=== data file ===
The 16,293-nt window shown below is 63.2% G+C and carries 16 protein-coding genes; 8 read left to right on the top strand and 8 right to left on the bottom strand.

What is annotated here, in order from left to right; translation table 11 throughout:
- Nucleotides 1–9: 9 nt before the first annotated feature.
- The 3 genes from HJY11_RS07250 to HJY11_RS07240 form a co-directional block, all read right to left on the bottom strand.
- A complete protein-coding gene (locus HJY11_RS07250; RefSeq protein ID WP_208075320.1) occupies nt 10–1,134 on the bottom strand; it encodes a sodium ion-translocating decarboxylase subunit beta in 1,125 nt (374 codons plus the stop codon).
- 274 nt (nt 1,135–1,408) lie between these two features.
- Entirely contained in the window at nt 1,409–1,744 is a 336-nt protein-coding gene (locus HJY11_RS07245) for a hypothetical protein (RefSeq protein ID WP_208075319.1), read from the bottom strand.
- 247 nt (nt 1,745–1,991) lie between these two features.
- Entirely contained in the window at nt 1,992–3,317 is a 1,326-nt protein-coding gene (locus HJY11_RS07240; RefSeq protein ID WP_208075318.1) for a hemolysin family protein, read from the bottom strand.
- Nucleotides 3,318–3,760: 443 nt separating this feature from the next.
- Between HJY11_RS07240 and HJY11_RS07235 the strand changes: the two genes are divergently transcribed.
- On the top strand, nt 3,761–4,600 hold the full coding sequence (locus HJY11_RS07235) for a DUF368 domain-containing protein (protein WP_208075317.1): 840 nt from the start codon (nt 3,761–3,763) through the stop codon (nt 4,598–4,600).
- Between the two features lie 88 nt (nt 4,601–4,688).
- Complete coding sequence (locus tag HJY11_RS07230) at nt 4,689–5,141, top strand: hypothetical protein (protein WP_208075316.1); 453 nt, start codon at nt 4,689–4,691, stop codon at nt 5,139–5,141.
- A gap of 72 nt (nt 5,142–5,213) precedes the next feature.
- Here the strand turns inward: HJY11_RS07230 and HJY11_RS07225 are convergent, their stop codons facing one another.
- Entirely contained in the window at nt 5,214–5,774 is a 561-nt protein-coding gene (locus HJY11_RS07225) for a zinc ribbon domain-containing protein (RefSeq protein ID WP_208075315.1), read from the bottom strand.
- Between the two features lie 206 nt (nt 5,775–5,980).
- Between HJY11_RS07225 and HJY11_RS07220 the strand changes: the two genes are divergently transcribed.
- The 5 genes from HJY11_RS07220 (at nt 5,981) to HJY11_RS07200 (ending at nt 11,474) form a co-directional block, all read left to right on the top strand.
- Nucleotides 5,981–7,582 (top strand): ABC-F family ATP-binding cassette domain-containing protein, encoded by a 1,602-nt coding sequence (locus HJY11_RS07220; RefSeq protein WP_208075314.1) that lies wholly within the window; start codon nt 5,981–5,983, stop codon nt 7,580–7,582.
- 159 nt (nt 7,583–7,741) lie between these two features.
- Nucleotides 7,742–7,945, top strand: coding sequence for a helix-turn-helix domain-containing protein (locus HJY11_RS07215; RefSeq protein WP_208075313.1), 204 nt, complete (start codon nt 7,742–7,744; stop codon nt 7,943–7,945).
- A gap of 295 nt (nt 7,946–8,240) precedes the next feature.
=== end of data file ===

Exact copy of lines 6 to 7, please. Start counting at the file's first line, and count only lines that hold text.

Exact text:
- 274 nt (nt 1,135–1,408) lie between these two features.
- Entirely contained in the window at nt 1,409–1,744 is a 336-nt protein-coding gene (locus HJY11_RS07245) for a hypothetical protein (RefSeq protein ID WP_208075319.1), read from the bottom strand.